Jeff Disher: Make a Positive Difference | Part 1: Culture Guest Blog Series

Jeff Disher pictureI have known of Jeff for many years. We worked at the same organization earlier in our careers. Around the time that Jeff was starting DISHER, I remember hearing that he left to start his own company and thinking, “That guy has some courage; I hope it works out.” I didn’t yet get being an entrepreneur at that point in my life.

Fast forward to 2016: I was flipping through Fortune magazine and saw DISHER recognized as one of the top-5 small company workplaces. Things have worked out for Jeff and the DISHER team, and in getting to know them over the past three years I have always been impressed with how what they believe just oozes out of them. They are a powerful and positive force in my community with their service mindset and their commitment to helping organizations grow. I will let Jeff take it from here to share a little more about his story and his wisdom around building a great culture.Disher logo


Q: Tell us a little about the beginning. When did you start your business? Why did you decide to start it? What vision or goals did you have for your business in the beginning?

DISHER opened its doors officially on January 10, 2000. Y2K had just happened a week and a half earlier. The world didn’t end, so I figured it was a good time to start a business. Kidding aside, it was a good time to start the business I was in, given the predicted shortage of technical talent over the next couple decades. I just didn’t know it at the time.

My reasons for starting DISHER were two-fold. First, I was unhappy with the engineering firms I was hiring when I was an engineering manager at Prince Corp. I felt that I, as the customer, wasn’t being supported in the best way by these firms. I started thinking of what I would do differently if I was in their shoes to make me happy as a customer. Not realizing it at the time, I was formulating my business model for DISHER at that moment.

Second, I know that people find out what they are made of when they are pushed to the extremes of life. Whether our backs are against the wall, struggling to survive, or we’re experiencing extreme success, both will show us the real picture of what (and who) is inside us. I wanted to find out who I am at the core, and starting a business from scratch with no safety net was the way I was going to find out. If it failed, I wouldn’t have liked it, but I would have learned a ton about myself along the way. If it succeeded, I also would’ve learned a ton about myself. From that perspective, either way I couldn’t lose. So, after much prayer and planning, along with the full blessing of my wife Kathy, I took the risk.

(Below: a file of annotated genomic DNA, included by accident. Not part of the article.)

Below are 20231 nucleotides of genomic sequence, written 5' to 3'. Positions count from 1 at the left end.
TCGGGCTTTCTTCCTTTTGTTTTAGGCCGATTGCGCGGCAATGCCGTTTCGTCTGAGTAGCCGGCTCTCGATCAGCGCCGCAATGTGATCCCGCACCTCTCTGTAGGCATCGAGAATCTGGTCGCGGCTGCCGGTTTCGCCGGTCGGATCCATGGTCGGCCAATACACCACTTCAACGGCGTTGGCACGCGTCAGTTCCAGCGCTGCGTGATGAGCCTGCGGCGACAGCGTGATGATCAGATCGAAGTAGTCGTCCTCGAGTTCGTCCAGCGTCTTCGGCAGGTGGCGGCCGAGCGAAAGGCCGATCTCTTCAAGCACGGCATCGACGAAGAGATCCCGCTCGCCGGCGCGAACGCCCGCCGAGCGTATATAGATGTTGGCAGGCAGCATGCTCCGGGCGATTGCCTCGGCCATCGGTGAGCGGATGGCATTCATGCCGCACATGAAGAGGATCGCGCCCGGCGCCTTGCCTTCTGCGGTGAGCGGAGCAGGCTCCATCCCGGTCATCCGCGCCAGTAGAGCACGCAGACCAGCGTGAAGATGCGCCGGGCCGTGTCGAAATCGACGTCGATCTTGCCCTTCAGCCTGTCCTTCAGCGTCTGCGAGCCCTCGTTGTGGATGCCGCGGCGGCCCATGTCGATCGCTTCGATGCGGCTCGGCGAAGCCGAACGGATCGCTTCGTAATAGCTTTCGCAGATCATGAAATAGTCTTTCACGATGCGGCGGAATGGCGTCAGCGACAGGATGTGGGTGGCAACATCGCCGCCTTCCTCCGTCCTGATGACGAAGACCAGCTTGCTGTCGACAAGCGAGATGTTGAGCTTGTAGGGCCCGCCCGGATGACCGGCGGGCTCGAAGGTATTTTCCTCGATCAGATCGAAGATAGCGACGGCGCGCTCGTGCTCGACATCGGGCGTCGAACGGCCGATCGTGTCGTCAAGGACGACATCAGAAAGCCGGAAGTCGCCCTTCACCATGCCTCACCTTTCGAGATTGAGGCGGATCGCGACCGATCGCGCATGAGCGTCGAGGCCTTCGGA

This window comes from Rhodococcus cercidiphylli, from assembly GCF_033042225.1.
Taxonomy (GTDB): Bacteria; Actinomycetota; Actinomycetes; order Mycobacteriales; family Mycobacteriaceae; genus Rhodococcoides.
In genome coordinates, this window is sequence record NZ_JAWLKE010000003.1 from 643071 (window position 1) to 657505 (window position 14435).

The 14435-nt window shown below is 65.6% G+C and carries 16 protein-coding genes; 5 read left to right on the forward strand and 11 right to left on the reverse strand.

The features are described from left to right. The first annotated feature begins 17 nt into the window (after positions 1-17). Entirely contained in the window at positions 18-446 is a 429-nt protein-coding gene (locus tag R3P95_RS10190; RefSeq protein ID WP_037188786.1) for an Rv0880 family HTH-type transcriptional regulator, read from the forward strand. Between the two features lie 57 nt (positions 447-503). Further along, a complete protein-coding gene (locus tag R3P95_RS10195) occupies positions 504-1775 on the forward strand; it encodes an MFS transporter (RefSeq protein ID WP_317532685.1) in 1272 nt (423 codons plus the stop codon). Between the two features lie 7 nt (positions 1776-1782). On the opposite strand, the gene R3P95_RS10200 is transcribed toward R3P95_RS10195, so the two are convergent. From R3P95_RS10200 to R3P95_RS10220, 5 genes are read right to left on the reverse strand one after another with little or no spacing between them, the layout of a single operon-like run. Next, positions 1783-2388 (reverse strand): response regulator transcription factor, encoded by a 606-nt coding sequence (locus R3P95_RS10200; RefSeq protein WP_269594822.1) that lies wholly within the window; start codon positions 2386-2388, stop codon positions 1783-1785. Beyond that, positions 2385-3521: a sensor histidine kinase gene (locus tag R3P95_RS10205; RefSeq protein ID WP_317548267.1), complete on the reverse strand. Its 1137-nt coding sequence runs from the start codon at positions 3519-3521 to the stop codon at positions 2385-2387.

My goal for the first year was to survive, plain and simple. We had two survival goals the first couple years:

  1. Say ‘yes’ to as much work as we could do, and
  2. Do all our work with excellence, because that would lead to more work

Only after surviving the first year did I scratch out on a piece of paper (which I still have) a vision for the company. Today, 18 years later, we have accomplished — or, at least, tried to accomplish — every part of that vision, and more.

Q:  When did the culture of your business become a focus for you? What were some of the first things you remember doing to start focusing on culture?

I wrote our mission statement, “Make a Positive Difference,” a few months before our business opened its doors. I had learned earlier in my career how important and powerful a clear and simple mission can be to any organization. I wanted that for DISHER. I also had a handful of early values written out that helped guide the few of us who were on the team. Having our mission and initial values written out from the beginning gave us all a standard by which we held ourselves accountable, no matter how small we were. I remember having lots of discussion with our team about how to conduct ourselves, how to live our mission out in all kinds of situations and why it all matters, but our culture didn’t start to find its identity and strength until years later.

Much like the natural laws of the farm, cultivating a strong culture doesn’t happen overnight. It has to germinate and grow. All along, each person needs to water, weed and fertilize it to the best of their ability. The moment you stop nurturing it, it begins to die. We work hard on building and sustaining our culture at DISHER.

We’ve learned so much from other companies and we’re sharing back by providing culture tours for any organization interested. Building a strong culture takes hard work and intentionality. There are no shortcuts, but the rewards make it all worthwhile.

Q: What are three successes and one failure in your journey of establishing a great culture in your business?